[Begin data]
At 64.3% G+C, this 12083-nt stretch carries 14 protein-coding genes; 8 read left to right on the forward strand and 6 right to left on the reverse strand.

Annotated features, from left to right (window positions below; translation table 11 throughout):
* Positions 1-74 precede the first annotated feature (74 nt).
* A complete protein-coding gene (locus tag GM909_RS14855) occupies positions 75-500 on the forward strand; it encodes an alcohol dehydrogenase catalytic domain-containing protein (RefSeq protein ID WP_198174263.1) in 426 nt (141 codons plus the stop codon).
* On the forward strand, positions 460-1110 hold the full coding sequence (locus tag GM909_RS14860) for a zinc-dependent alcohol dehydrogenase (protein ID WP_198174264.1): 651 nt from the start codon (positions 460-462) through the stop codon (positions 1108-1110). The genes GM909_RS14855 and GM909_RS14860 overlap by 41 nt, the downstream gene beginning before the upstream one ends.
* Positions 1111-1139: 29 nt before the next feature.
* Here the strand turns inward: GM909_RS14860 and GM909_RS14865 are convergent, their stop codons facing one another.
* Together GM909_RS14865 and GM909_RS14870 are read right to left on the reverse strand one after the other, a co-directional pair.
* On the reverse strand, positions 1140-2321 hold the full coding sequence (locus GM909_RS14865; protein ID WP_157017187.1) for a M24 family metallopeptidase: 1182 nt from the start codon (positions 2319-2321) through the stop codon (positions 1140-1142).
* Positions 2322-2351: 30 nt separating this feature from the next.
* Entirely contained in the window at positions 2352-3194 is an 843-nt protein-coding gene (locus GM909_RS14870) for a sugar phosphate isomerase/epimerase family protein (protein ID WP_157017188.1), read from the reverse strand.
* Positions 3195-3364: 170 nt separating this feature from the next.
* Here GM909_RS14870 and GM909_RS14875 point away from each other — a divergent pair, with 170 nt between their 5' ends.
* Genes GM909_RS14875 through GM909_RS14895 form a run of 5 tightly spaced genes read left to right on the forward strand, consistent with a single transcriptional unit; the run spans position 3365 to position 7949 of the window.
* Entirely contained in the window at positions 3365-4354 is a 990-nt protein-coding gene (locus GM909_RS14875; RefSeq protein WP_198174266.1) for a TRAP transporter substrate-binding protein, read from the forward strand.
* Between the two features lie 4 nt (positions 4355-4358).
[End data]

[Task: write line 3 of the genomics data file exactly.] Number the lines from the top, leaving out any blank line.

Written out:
* Positions 1-74 precede the first annotated feature (74 nt).